Artistic Director of The Ensemble Theatre EILEEN J. MORRIS



By Ifa Bayeza

Directed by Elizabeth Van Dyke

February 2 - 26, 2012



The Ballad of Emmett Till is showing at the Ensemble Theatre through February 26, 2012.


The Ensemble Theatre and Houston Museum of African American Culture Celebrate Black History Month with The Ballad of Emmett Till by Ifa Bayeza


HOUSTON, Dec. 28, 2011 -- The Ensemble Theatre and the Houston Museum of African American Culture present The Ballad of Emmett Till by Ifa Bayeza with Opening Night and Media reception, Thursday, February 2, 2012, 6:30 p.m.

"This production at The Ensemble Theatre marks two milestones," says Bayeza. "Not only will this be the premier production of The Ballad of Emmett Till in the South, it will be the first production by an African American theatre company."

The opportunity to bring the production to Houston was made possible by collaboration between The Ensemble Theatre and the Houston Museum of African American Culture. Part of the collaboration includes a workshop at Gregory Lincoln Middle School, and dialogue exchange sessions that provide a forum between the audience and cast members.

"There is no better example of working together to bring forth artistic fruit than this collaboration," says John Guess, Jr., CEO the Houston Museum of African American Culture.


Emmett is described as a confident young man. He stutters and makes no hesitation or apologies for his stammering speech. His knack for mimicking and playful spirit is considered indicative of his young age, yet he also carries a presence of wisdom beyond his years.

Winner of the 2009 Edgar Award, presented by Mystery Writers of America, The Ballad of Emmett Till is told through contemporary prose with the infusion of jazz. A month after his fourteenth birthday, this confident youth from Chicago, a boy on the threshold of manhood, embarks on a summer trip to Mississippi. His pursuit of happiness and liberty are pierced with the poignancy of life. The 1955 lynching of Emmett Till fell on the cusp of a saga that changed the course of the nation.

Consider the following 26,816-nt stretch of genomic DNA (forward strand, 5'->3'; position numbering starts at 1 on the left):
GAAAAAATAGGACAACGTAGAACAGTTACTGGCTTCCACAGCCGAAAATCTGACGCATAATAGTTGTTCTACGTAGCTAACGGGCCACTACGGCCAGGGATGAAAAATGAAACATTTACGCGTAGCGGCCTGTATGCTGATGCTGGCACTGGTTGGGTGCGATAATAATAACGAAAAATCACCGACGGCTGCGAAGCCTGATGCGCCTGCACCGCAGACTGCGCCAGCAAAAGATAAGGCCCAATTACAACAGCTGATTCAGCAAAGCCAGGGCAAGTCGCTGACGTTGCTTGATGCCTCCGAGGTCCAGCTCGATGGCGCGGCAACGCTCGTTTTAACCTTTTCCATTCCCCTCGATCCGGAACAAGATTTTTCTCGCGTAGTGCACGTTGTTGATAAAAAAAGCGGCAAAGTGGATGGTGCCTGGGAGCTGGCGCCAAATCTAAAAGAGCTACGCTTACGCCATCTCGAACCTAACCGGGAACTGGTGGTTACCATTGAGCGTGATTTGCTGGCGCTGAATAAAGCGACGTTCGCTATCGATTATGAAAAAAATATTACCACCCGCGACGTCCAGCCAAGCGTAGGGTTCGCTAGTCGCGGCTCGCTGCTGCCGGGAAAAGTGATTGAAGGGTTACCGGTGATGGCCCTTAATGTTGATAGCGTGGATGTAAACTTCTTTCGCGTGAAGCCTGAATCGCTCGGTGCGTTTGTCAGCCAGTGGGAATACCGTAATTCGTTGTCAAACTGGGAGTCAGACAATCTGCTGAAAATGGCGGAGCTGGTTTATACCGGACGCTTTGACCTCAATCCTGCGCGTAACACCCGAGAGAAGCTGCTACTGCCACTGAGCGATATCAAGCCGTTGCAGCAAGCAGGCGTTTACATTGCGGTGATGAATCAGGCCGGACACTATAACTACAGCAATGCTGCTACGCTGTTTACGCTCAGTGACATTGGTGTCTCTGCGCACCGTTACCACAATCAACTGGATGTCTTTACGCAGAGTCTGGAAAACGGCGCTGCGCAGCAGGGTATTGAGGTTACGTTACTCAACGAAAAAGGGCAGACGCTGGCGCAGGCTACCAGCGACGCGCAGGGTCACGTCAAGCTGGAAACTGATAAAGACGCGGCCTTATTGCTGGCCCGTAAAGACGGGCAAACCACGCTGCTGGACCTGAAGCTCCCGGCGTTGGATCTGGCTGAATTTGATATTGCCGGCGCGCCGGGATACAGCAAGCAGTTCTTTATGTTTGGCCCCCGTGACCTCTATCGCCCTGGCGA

New York based director, actress, and producer Elizabeth Van Dyke is making her return to Houston for this production. Her past directing credits at The Ensemble Theatre include: Waiting to be Invited, A Raisin in the Sun, and Gee's Bend.

Featured cast members include: Kendrick "Kay" Brown, Rachel H. Dickson, Broderick Jones, Joseph "Joe P" Palmore, and Lee Waddell.

Previews: January 28, 29, and February 1   Show Runs: February 2 – February 26, 2012

Performance Days and Times: Thursdays: 7:30 p.m; Fridays: 8:00 p.m; Saturdays: 2:00 p.m. and 8:00 p.m; and Sundays: 3:00 p.m.

Tickets Available Online:        For Information Call: 713-520-0055.




The Ensemble Theatre's 2011-2012 Season is sponsored in part by grants from the City of Houston through the Houston Arts Alliance and Texas Commission on the Arts. United Airlines is the exclusive airline sponsor for The Ensemble Theatre. This production is in collaboration with the Houston Museum of African American Culture, and generously sponsored by CenterPoint Energy.


The Ensemble Theatre was founded in 1976 by the late George Hawkins to preserve African American artistic expression and to enlighten, entertain, and enrich a diverse community. Thirty-five years later, the theatre has evolved from a touring company operating from the trunk of Mr. Hawkins' car to being one of Houston's finest historical cultural institutions. The Ensemble is one of a few professional theatres in the region dedicated to the production of works portraying the African American experience. The oldest and largest professional African American theatre in the Southwest, it holds the distinction of being one of the nation's largest African American theatres owning and operating its facility and producing in-house. Board President Emeritus Audrey Lawson led the capital campaign for The Ensemble's $4.5 million building renovations that concluded in 1997. The Ensemble Theatre has fulfilled and surpassed the vision of its founder and continues to expand and create innovative programs to bring African American theatre to a myriad of audiences.





Interviews with the Playwright Ifa Bayeza

and Director Elizabeth Van Dyke for

The Ballad of Emmett Till at the Ensemble Theatre


By Theresa Pisula
February 2, 2012
Houston, Texas


Elizabeth Van Dyke


Elizabeth Van Dyke is an award winning Director, Producer and Actress; grateful to be returning to The Ensemble where she directed Gee’s Bend, A Raisin in the Sun, and Waiting to be Invited.  She has been nominated for an Audelco for Best Director and has won the Onyx Award for Best Director and Best Musical Production of the Year.  As an actress, she received an Audelco for Best Actress for her portrayal of Zora Neale Hurston. 


She has also received the Ace & Gold Award for Love to All, Lorraine, a solo piece based on the life of Lorraine Hansberry that she wrote and co-directed.  She has received several Audelco nominations for Best Director; Audelco’s Board of Director’s Award for her work in Black Theatre, the President’s Award from The Black Theatre Network, The Roy Acuff Chair of Excellence in Theatre from Austin Peay State University.